clock menu more-arrow no yes

Filed under:

Elfrid Payton’s career night leads hot-shooting Magic past the Hawks

New, comments

Career highs in points and assists from Payton led the Magic’s monster offensive performance on the road.

NBA: Orlando Magic at Atlanta Hawks Brett Davis-USA TODAY Sports

It’s unclear when the Magic’s defense is going to return to the standard they established in recent weeks, but for now they’re relying on their offense to carry them, and it’s never looked better. Thanks to Elfrid Payton’s outstanding performance off the bench, scoring 26 and dishing 14 assists, both career highs, as well as big scoring nights from Serge Ibaka (29) and Evan Fournier (23), the Magic were able to win a shootout in Atlanta, 131-120. Orlando was without Nikola Vucevic for the second game in a row as he recovers from a lower back injury. Shooting 42.4% coming into the night, Orlando hit 58.6% from the field, including 15-34 from downtown. For the Hawks, Dwight Howard led the way with 20 points and 16 rebounds, including 9 offensive boards, while Paul Millsap added 17, most of that coming in the second half.

The Magic and Hawks, despite their lackluster offensive efficiencies to this point in the season, both looked like scoring machines throughout the first quarter. Both teams used a combination of passing and hot shooting to run up the score. It also helped that both teams made a lot of mistakes: for the Magic, a failure to box out the Hawks, leading to 7 offensive rebounds; and for the Hawks, 6 turnovers leading to 10 Magic points. For a short time it looked like the Hawks were going to outrun the Magic, taking a 9-point lead when some of the Magic’s shots stopped falling.

As the bench players filtered into the game, the Magic found a little more energy on the defensive end, starting with a monster block by Gordon after he lost Thabo Sefolosha cutting to the rim but was able to recover. Damjan Rudez got some time as the first big off the bench, as Vogel expanded the rotation to deal with Vucevic’s absence. Fournier led the way early, racking up 11 points, and Orlando led 35-34 after the first.

The offensive roller coaster showed no signs of slowing down in the second quarter, especially not for Orlando. who somehow eclipsed their first quarter scoring total by reaching 37 in the second. Among several factors leading to the Magic’s first half scoring success was their high number of 3-point attempts (7-19), and more importantly their almost nonexistent turnovers. It wasn’t until the final 30 seconds of the half that the Magic finally committed their first (and then second) giveaway, and that made up for the Hawks’ success rebounding their own misses.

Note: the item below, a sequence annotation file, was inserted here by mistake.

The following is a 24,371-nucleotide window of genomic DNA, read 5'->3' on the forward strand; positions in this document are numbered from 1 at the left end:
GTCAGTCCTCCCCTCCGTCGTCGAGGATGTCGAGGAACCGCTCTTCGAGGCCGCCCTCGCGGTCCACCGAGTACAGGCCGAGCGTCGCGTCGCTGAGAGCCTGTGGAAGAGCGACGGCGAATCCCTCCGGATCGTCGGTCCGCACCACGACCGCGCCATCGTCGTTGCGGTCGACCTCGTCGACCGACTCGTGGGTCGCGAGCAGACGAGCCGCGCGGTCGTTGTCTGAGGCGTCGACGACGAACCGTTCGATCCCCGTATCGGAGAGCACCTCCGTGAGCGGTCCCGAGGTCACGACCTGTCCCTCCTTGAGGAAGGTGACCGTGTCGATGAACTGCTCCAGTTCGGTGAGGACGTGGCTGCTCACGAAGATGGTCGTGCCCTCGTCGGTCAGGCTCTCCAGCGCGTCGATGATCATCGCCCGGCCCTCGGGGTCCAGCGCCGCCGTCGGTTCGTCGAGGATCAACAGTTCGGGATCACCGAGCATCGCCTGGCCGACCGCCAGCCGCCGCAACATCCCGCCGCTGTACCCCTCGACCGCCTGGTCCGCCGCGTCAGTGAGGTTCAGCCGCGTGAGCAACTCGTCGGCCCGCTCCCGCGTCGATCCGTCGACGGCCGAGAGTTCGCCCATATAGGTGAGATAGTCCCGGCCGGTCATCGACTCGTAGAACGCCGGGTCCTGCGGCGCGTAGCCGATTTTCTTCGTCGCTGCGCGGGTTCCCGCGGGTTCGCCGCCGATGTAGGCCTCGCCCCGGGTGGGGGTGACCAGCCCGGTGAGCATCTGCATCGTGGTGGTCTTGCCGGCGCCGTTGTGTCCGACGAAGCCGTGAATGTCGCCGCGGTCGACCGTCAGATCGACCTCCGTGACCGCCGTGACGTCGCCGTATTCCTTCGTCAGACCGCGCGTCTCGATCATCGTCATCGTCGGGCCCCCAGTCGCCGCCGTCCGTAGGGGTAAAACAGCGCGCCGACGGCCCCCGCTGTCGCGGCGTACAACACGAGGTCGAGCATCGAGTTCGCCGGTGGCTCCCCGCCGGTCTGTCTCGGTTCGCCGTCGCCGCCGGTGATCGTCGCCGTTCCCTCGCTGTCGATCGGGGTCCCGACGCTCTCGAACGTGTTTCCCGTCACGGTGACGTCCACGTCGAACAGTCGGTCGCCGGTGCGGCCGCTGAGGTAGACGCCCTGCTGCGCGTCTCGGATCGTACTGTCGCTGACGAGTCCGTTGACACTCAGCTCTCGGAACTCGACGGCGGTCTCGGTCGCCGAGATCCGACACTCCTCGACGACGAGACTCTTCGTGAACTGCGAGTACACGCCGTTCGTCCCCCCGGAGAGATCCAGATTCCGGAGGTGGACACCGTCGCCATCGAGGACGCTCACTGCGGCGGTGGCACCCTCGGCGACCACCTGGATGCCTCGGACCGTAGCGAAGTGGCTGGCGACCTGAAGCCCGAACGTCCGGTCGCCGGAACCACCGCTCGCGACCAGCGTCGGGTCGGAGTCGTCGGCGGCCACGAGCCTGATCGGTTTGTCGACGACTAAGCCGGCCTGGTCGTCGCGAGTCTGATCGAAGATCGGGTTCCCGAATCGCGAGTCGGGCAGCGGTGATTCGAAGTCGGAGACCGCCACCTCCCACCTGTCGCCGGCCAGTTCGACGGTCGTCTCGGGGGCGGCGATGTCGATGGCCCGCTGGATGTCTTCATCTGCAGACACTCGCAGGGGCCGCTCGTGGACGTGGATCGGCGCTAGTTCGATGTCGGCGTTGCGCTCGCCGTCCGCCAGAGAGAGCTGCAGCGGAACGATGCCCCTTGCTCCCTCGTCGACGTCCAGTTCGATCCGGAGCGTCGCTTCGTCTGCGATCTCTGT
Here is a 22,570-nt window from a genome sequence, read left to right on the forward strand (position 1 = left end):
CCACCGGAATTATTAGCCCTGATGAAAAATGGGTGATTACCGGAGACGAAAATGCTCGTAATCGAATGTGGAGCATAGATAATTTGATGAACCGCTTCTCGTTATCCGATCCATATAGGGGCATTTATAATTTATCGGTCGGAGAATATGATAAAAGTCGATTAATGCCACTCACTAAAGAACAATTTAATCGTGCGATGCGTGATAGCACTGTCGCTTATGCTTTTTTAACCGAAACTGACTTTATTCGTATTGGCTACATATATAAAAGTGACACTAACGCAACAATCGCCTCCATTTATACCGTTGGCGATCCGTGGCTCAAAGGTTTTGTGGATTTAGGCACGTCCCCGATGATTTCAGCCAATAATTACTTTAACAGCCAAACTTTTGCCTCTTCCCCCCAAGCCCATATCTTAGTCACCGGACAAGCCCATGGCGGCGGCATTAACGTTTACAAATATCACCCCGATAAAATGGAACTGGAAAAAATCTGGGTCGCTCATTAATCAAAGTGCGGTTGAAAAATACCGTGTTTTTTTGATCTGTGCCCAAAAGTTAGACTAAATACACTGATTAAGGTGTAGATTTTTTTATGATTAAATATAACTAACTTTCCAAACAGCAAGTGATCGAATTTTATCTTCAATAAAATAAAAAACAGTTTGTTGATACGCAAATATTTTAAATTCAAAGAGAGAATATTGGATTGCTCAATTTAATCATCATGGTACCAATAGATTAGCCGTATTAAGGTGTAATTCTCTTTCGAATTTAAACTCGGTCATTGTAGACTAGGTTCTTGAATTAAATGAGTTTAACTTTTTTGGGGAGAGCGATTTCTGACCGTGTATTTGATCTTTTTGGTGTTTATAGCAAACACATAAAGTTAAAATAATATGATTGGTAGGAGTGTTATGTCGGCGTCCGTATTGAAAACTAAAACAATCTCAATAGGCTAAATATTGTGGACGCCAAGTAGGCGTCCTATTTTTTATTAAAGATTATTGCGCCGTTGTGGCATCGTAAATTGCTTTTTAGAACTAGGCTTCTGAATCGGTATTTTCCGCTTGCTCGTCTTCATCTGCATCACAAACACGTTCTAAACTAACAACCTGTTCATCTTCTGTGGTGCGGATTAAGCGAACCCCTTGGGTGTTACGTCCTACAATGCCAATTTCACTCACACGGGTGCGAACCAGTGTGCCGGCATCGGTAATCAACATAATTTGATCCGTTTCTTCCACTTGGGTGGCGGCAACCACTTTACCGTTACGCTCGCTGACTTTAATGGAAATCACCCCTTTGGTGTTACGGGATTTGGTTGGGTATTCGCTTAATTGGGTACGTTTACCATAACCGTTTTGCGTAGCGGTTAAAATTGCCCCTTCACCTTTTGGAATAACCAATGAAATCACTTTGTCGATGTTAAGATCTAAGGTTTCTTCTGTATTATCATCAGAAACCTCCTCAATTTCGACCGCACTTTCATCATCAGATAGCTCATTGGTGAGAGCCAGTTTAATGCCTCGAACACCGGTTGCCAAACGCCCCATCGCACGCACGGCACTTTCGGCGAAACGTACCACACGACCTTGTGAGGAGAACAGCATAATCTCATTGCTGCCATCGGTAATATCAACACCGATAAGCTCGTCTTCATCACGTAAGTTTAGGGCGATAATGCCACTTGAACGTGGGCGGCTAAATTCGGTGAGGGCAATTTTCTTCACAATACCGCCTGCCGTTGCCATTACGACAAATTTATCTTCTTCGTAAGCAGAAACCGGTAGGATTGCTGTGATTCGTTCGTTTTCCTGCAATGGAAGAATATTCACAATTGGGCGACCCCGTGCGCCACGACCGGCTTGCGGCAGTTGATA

While Fournier was the scoring star of the half, Elfrid Payton did an excellent job controlling the offense, racking up 5 assists and getting 13 points of his own on an efficient 6-7 from the field. For the Hawks, Dwight Howard dominated the first half, scoring 17 points, many of those thanks to his 7 offensive rebounds. The defense wasn’t much better for Orlando in the second quarter, but the offensive output was more than enough to stretch their lead to 10 at halftime, 72-62.

For the first part of the third quarter, the Magic’s offense turned into the bizarro version of itself from the first half, seemingly unable to finish a possession without turning the ball over. The Hawks, in general, have been very good at forcing turnovers, and it was like they remembered how good they were and tried to make up for it all at once, applying suffocating pressure on the ball, clogging passing lanes, and reaching for steals whenever possible. After going the first 23 minutes of regulation without a turnovers, the Magic had 7 in the next 12 minutes, and that stymied their offensive output. The Hawks took advantage, quickly erasing the lead to take a small lead of their own.

The Magic were finally able to calm down and run their offense again in the second part of the quarter, and they were rewarded once more with buckets, including another 3-pointer from Payton. Payton did a much better job pushing the ball up the court whenever possible compared to his usual habit of walking it up slowly, and that opened up opportunities to make plays for others, such as when he applied just enough pressure to find Ibaka for another 3-pointer trailing the play. Ibaka was a steady scoring presence all night, reaching 24 after 3 quarters, including 4-7 shooting from beyond the arc. The Magic managed to retake a small lead entering the 4th, 99-96.

The fourth quarter was when the Magic’s defense finally showed its presence, without letting off the gas on the offensive end. Payton continued his excellent performance, getting his third 3-pointer in as many tries, and reached double-digit assists with 11 minutes left to play. A big part of how he was able to rack up those assists, of course, was that everyone was making shots, and a big part of that was the much-improved off-ball movement. Meeks, Fournier, and even Payton himself were able to get open thanks to speedy off-ball cutting and screening, movements the Hawks were unable to keep up with throughout the night. They were able to make a small run when the starters returned to the game, but the Magic quickly got things back under control. Payton stayed in the game until the end, playing most of the second half and the most minutes of anyone all game.